Police Department Strategies
Successful Strategies Employed By The Police Departments
To stop crime in the streets today, we all have to take some kind of part to help, whether it is “seeing something, say something” or even to testify to something that we had seen go down. To keep our families safe, not only do we have to have the right kind of security in our homes but also doing things in our daily lives. I know some people say, well what are we paying our police force for then? The police can’t be everywhere all the time. They need help as well.
A lot of times some people out there look down on the police. To me they are there to help people, not hurt them. Ninety Eight Percent of the cops in our cities and towns are just like us with families just like you and I, and are trying to do a job to uphold the laws of our cities and towns. But you will always get those that say the cops are too rough on individuals (most of the time the one’s that are breaking the law).
Security Techniques And Strategies
Hacking our security is very easy nowadays, whether it is our cell phones or computers. I really feel that our children are taught by these professors that are teaching computer sciences or how to program, that they have to hack into someone’s computer or phone before they can pass his course. I don’t know, tell me if I am wrong. Are they or aren’t they? I am sure some parents would like to know as well.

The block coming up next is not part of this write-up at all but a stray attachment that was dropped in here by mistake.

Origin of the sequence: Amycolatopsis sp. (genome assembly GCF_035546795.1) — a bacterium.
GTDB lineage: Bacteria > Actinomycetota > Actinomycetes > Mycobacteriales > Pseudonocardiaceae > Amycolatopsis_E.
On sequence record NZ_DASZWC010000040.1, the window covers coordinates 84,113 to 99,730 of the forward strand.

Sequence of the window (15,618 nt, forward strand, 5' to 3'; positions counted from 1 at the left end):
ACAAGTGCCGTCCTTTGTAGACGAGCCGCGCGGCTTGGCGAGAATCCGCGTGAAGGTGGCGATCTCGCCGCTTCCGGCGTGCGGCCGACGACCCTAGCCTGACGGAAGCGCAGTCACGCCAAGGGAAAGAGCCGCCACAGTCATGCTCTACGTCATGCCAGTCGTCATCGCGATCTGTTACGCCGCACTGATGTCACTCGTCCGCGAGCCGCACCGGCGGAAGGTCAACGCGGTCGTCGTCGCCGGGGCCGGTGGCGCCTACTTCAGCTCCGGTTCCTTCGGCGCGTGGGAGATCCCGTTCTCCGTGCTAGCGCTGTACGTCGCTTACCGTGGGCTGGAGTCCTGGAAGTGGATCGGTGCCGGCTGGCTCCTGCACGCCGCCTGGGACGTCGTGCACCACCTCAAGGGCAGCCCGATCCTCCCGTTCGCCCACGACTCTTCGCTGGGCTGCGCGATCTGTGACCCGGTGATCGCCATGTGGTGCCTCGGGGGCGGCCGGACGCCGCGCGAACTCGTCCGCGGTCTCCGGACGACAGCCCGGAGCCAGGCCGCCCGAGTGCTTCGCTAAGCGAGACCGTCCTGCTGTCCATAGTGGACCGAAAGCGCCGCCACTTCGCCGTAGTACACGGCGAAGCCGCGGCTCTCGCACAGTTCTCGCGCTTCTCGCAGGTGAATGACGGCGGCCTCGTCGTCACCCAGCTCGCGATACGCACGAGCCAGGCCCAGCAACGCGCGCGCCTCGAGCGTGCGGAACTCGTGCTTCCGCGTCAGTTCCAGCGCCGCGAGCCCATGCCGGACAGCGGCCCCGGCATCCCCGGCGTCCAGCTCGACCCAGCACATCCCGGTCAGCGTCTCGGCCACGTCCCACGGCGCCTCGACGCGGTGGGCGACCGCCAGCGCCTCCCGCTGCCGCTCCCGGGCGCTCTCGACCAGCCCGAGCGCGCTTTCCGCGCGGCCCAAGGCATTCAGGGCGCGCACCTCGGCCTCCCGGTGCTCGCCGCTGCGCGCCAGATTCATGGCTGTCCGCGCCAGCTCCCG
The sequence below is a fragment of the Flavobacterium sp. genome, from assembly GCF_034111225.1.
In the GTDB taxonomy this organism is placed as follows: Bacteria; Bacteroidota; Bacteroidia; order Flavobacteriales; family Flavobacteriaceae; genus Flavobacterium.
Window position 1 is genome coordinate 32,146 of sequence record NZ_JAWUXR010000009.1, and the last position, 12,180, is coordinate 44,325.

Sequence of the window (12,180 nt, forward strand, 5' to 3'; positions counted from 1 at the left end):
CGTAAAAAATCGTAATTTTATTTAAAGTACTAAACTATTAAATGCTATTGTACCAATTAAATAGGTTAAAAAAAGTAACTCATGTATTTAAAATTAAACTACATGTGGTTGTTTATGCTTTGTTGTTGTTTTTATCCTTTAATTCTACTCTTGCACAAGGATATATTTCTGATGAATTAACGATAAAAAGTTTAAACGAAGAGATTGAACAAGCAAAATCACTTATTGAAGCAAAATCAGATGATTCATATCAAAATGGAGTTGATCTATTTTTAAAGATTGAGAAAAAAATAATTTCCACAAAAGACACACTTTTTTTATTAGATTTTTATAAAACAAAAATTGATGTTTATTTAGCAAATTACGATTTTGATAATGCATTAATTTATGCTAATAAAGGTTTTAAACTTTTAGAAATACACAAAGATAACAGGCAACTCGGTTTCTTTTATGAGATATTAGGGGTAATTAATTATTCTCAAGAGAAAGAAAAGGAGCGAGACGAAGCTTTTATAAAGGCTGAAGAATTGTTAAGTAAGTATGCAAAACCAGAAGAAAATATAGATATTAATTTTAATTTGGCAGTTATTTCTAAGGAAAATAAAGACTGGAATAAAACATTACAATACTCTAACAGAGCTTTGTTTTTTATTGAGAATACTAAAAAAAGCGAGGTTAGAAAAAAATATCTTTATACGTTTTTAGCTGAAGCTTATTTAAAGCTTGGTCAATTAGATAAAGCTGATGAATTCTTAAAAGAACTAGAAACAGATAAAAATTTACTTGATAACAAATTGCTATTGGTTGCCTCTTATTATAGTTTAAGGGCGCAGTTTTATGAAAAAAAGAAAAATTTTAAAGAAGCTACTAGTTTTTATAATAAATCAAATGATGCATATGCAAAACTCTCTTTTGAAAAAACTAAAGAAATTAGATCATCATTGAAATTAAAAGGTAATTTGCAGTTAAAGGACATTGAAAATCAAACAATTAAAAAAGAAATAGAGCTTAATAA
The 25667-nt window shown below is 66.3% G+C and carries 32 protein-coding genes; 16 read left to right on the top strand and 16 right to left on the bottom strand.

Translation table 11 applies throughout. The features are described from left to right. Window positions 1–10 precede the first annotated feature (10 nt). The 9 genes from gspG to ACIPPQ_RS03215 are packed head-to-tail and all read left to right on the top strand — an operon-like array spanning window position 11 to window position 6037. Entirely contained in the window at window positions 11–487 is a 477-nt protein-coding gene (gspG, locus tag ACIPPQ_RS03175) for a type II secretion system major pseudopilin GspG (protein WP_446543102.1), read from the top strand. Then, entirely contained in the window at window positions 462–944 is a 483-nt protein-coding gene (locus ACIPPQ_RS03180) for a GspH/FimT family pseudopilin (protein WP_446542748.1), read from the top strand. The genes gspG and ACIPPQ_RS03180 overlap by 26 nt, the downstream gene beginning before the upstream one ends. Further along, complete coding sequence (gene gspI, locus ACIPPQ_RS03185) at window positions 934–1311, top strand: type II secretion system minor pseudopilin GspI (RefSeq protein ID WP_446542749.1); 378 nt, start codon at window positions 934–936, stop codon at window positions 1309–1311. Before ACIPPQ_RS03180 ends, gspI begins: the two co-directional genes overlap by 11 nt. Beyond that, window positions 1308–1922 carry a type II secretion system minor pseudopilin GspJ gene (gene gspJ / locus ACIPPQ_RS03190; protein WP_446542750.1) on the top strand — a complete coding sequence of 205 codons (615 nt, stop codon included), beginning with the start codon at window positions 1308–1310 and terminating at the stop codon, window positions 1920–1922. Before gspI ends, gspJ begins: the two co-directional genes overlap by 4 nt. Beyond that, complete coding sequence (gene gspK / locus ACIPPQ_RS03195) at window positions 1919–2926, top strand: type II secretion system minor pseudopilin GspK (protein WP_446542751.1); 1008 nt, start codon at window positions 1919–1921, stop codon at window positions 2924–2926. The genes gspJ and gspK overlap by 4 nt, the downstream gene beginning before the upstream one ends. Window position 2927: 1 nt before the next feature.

The Police Departments around the country, have developed a variety of strategies, philosophies and methods for dealing with crime. A lot of times, the different approaches to some methods overlap because the different police groups within the police department come up with similar solutions to the same problems. Some of these goals include: Crime prevention, effective police resources or suspect locations.
In the different circumstances an Extensive Research is done to see which strategies work best. The National Institute of Justice supported some researchers to do the evaluating and developing these strategies. The NIJ also developed Tools and Technologies that aid the police to reduce crime, such as improving information sharing. Some of the NIJ sponsored conferences and training programs help to spread these strategies and tools to all the police agencies around the country.
Policing Hotspots Can Reduce Crime
Some of this research shows that identifying and finding where a hotspot is, can reduce crime in both the Hotspot but also in the surrounding area. Evaluations of Hot Spot policing support evidence focused on specific areas. Their findings were:
- Does not lead to the displacement of crime problems (It just means that when the criminals are under pressure they move to a different location)
Research done by David Weisburd and his colleagues in Jersey City, NJ and Seattle, Washington with funds from the NIJ shows that crime can drop substantially in small Hotspots without rising in other areas.